Unbeknownst to the twins at first, there are far darker things present in their kingdom that have no need to hide in the dark but rather walk boldly in the light. It’s frustrating to be the third person, omnipotent viewer sometimes as there’s pieces of information found out by each twin but the other doesn’t know. This all funnels into one giant snowball of miscommunication that ultimately pits the two against each other.

No longer sure they could trust each other, the game FINALLY commences and really picks up. Carys is honestly my favoured twin. She’s always been the one to protect her brother from the others as he has a secret that couldn’t be found out by any one. A previous seer predicted one of them would be cursed before they were born, and their mother always believed it was Andreus. But is it really? That’s one of the wonderful things that’s hard to know for sure, and definitely an element that kept me rapidly flipping through the pages.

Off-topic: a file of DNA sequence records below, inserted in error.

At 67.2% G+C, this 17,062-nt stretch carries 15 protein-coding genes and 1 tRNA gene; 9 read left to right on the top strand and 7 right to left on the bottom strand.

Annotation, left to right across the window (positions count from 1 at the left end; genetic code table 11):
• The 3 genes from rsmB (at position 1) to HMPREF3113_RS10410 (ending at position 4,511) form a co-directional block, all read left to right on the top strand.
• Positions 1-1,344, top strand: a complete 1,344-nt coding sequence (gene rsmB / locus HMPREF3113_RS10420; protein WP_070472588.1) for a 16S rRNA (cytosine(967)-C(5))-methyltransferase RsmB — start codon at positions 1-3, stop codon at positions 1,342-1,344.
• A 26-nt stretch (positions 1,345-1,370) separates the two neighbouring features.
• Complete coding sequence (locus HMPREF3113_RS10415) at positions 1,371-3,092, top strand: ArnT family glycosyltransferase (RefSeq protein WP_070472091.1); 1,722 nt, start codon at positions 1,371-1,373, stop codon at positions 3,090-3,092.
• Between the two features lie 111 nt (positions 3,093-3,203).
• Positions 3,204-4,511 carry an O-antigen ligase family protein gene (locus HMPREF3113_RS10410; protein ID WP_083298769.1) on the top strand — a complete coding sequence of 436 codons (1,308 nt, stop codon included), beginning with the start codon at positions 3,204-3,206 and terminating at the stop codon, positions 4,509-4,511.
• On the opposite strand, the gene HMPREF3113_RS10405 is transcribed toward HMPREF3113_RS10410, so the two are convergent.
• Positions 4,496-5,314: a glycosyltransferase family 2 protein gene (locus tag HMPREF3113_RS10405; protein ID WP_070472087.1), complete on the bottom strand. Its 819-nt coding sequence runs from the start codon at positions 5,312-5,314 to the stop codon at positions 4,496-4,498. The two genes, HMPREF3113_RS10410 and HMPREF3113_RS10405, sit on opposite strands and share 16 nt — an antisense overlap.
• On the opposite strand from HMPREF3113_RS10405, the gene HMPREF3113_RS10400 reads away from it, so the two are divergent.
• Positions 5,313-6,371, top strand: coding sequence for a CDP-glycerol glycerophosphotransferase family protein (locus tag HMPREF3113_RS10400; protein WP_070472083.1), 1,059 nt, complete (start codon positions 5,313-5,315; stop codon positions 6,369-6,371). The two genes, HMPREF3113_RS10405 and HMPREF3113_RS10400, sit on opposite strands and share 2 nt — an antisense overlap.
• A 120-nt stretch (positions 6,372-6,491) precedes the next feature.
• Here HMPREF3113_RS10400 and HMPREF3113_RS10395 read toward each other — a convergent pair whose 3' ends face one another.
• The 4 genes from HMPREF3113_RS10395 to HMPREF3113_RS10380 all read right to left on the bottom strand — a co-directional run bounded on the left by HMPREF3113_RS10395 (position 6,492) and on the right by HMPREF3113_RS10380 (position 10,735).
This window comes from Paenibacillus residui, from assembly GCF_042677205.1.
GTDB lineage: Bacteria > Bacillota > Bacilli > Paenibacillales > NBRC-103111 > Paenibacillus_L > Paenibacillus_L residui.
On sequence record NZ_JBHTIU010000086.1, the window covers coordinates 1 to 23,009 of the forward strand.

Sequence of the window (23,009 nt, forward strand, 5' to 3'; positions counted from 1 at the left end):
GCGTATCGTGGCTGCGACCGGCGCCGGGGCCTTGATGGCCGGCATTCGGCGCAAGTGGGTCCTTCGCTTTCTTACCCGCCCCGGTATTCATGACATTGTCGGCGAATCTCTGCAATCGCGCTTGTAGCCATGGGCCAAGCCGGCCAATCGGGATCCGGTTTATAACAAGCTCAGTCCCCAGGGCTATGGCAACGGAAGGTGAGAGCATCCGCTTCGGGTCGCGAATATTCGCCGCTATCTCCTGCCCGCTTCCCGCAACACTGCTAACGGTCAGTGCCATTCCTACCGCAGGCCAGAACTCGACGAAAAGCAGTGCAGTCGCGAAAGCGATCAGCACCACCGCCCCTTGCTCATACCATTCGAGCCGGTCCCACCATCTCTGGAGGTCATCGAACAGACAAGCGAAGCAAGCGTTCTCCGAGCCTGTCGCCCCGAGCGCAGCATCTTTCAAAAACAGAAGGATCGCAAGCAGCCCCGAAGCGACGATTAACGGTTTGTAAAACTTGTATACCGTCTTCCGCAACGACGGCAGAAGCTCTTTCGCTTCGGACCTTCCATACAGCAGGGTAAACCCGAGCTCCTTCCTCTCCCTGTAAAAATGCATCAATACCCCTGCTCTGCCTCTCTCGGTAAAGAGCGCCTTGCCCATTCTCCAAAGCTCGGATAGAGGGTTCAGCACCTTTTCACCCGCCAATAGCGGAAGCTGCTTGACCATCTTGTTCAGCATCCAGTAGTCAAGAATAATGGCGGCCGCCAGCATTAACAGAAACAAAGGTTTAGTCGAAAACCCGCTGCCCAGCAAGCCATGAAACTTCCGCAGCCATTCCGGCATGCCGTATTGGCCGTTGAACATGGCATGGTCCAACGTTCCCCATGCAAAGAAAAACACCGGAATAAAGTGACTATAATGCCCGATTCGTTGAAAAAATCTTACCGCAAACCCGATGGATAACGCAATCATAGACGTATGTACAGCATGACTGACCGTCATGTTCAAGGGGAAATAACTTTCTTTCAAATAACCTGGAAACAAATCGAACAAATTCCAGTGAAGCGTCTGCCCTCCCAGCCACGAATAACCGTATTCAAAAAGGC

Anyway, with Carys always taking the blame for Andreus in order to draw less attention to him, this whole twin against twin thing was both interesting from the competition standpoint but it was also heartbreaking to see Andreus truly turn on Carys due to misunderstandings that he wouldn’t allow her to explain away.

The action ramps up by like 110% in like the last 30% of the book. Not only is there a physical game being played by the twins in order to win the throne and keep the tumultuous times in Eden at a low, but there are other invisible strings being pulled in the background with unknown players pulling them. The mystery hasn’t been fully solved, so that’ll be intriguing to see carry on to book 2. It doesn’t end on a cliffhanger, per se, but it definitely leaves things unresolved as it would look like those invisible players had won by fixing the game in order to control the kingdom better. Then there’s also the matter of the cursed twin and what exactly that entails. Many great things are introduced in Dividing Eden and it was definitely a different kind of read. Overall enjoyable but the first half may need to be skimmed a little to get to the truly good stuff.

And before I forget, I didn’t mention romance at all so far in this review, but fear not romance lovers. There’s a smidge of romance going on in this novel, with a love interest for both twins (albeit one relationship I despised more than the other – I’ll let you guess which one that would be). But heavy romance honestly wasn’t necessary here. At the heart of it all, this was a book about a sibling relationship and what was worth risking all for the sake of a crown.